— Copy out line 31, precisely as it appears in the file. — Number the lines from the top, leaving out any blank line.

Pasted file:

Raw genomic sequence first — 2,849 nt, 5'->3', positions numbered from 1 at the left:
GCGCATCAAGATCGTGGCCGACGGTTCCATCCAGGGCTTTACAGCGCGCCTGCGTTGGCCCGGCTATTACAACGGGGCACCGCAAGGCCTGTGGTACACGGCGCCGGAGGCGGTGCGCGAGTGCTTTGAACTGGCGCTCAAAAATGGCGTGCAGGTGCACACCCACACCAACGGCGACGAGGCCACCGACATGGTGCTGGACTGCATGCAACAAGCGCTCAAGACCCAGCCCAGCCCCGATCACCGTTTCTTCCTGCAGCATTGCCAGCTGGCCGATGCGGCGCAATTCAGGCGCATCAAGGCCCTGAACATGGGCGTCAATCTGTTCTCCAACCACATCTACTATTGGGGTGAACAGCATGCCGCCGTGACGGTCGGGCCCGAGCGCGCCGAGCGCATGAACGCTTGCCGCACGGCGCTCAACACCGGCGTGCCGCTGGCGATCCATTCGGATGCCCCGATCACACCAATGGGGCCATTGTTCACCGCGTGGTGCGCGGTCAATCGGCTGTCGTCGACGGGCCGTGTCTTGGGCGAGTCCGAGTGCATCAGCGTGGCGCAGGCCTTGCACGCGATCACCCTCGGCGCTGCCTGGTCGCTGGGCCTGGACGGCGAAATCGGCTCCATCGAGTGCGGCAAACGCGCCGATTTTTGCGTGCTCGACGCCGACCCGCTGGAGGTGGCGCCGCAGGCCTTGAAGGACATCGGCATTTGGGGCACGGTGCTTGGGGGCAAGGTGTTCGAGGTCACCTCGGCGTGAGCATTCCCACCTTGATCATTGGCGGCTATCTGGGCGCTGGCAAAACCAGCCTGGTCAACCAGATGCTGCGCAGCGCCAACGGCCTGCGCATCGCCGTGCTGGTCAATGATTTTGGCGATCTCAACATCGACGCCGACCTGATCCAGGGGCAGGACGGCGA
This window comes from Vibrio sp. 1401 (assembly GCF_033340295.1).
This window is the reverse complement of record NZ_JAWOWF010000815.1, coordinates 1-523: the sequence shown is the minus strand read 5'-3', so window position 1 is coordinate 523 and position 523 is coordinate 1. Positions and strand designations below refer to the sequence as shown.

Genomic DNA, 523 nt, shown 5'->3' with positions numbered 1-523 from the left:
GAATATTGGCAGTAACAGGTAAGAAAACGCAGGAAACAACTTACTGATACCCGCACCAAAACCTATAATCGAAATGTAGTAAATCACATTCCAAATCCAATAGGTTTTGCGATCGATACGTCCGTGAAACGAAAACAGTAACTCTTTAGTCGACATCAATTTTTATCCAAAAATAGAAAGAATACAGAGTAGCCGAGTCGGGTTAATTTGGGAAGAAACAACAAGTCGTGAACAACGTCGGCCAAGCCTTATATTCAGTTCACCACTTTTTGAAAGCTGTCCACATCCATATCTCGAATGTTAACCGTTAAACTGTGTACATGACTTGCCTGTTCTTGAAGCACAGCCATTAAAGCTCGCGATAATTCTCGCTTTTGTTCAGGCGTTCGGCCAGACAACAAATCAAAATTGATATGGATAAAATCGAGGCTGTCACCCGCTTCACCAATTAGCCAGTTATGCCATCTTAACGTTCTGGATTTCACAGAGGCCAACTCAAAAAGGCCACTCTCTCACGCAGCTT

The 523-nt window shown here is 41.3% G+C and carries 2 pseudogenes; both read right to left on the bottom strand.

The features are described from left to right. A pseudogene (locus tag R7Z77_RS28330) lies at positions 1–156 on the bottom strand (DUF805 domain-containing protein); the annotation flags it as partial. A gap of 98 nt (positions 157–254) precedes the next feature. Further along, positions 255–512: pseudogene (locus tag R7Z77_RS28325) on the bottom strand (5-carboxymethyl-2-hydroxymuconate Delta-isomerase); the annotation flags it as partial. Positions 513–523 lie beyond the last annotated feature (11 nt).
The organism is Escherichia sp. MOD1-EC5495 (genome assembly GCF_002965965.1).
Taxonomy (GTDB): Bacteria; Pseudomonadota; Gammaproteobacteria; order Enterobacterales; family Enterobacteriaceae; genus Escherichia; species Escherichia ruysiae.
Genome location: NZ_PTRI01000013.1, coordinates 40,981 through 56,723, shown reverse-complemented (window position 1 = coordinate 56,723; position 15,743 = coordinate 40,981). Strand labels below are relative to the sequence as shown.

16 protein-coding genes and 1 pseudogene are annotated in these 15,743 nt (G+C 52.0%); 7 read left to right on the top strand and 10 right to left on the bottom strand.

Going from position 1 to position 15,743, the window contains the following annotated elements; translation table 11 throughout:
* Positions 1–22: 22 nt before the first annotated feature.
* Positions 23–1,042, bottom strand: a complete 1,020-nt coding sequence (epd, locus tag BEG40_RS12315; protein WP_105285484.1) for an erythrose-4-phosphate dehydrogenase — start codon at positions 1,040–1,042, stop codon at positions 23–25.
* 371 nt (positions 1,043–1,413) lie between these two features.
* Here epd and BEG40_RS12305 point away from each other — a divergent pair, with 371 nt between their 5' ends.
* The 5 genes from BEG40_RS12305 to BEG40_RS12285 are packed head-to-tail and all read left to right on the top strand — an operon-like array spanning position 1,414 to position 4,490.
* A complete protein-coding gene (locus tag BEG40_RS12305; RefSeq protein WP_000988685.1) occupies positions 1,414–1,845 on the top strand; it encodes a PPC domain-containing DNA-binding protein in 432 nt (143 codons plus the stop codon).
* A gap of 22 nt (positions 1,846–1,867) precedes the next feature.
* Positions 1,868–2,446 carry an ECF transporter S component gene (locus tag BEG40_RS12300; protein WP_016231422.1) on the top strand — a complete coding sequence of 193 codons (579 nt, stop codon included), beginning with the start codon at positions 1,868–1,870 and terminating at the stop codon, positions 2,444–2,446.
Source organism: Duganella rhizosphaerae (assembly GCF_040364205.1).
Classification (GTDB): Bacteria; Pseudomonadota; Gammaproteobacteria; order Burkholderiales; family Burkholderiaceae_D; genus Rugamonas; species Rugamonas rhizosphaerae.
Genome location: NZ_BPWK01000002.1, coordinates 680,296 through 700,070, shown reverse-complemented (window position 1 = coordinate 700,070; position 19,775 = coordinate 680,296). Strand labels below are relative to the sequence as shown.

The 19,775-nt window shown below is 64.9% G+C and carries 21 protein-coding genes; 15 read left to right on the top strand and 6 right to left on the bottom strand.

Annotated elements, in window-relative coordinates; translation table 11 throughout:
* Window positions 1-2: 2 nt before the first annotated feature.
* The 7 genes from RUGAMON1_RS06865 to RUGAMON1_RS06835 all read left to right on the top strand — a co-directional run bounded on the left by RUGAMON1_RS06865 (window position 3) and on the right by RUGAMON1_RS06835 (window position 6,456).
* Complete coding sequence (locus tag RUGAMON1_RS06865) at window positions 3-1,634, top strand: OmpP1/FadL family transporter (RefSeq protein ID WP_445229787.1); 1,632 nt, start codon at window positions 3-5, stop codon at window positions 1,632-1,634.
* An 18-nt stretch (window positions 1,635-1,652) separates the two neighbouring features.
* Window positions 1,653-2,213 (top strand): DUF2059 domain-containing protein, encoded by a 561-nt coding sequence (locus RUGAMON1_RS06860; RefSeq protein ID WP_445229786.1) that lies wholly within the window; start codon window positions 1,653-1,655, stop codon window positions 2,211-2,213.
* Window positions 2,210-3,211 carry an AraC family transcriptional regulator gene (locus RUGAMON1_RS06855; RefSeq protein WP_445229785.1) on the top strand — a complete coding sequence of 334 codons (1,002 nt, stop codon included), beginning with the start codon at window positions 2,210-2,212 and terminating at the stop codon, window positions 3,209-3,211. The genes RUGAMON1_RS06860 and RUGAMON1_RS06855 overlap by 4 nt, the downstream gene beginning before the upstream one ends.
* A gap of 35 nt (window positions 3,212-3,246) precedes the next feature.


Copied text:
* Window positions 1,653-2,213 (top strand): DUF2059 domain-containing protein, encoded by a 561-nt coding sequence (locus RUGAMON1_RS06860; RefSeq protein ID WP_445229786.1) that lies wholly within the window; start codon window positions 1,653-1,655, stop codon window positions 2,211-2,213.